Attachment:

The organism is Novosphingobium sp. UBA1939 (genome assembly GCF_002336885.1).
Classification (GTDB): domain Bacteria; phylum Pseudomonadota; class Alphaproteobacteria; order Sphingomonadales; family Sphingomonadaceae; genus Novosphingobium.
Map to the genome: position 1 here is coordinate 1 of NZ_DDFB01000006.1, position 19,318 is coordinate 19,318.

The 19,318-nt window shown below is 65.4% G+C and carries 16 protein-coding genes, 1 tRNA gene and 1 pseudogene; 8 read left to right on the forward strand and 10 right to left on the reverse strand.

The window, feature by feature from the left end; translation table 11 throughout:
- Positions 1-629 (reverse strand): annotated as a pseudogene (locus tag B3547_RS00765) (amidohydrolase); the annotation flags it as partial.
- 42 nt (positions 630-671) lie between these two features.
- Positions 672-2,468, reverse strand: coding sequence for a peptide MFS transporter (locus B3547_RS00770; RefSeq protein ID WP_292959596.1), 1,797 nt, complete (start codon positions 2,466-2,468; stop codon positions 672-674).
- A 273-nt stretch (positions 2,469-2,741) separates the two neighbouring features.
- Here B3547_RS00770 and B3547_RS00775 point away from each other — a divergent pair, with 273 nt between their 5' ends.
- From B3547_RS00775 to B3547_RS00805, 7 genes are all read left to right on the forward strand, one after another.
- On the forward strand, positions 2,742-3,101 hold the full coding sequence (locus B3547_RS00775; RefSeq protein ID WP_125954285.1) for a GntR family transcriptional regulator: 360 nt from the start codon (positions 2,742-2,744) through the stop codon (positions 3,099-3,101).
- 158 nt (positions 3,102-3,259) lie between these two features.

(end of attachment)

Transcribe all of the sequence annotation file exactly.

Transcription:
The organism is Novosphingobium sp. UBA1939 (genome assembly GCF_002336885.1).
Classification (GTDB): domain Bacteria; phylum Pseudomonadota; class Alphaproteobacteria; order Sphingomonadales; family Sphingomonadaceae; genus Novosphingobium.
Map to the genome: position 1 here is coordinate 1 of NZ_DDFB01000006.1, position 19,318 is coordinate 19,318.

The 19,318-nt window shown below is 65.4% G+C and carries 16 protein-coding genes, 1 tRNA gene and 1 pseudogene; 8 read left to right on the forward strand and 10 right to left on the reverse strand.

The window, feature by feature from the left end; translation table 11 throughout:
- Positions 1-629 (reverse strand): annotated as a pseudogene (locus tag B3547_RS00765) (amidohydrolase); the annotation flags it as partial.
- 42 nt (positions 630-671) lie between these two features.
- Positions 672-2,468, reverse strand: coding sequence for a peptide MFS transporter (locus B3547_RS00770; RefSeq protein ID WP_292959596.1), 1,797 nt, complete (start codon positions 2,466-2,468; stop codon positions 672-674).
- A 273-nt stretch (positions 2,469-2,741) separates the two neighbouring features.
- Here B3547_RS00770 and B3547_RS00775 point away from each other — a divergent pair, with 273 nt between their 5' ends.
- From B3547_RS00775 to B3547_RS00805, 7 genes are all read left to right on the forward strand, one after another.
- On the forward strand, positions 2,742-3,101 hold the full coding sequence (locus B3547_RS00775; RefSeq protein ID WP_125954285.1) for a GntR family transcriptional regulator: 360 nt from the start codon (positions 2,742-2,744) through the stop codon (positions 3,099-3,101).
- 158 nt (positions 3,102-3,259) lie between these two features.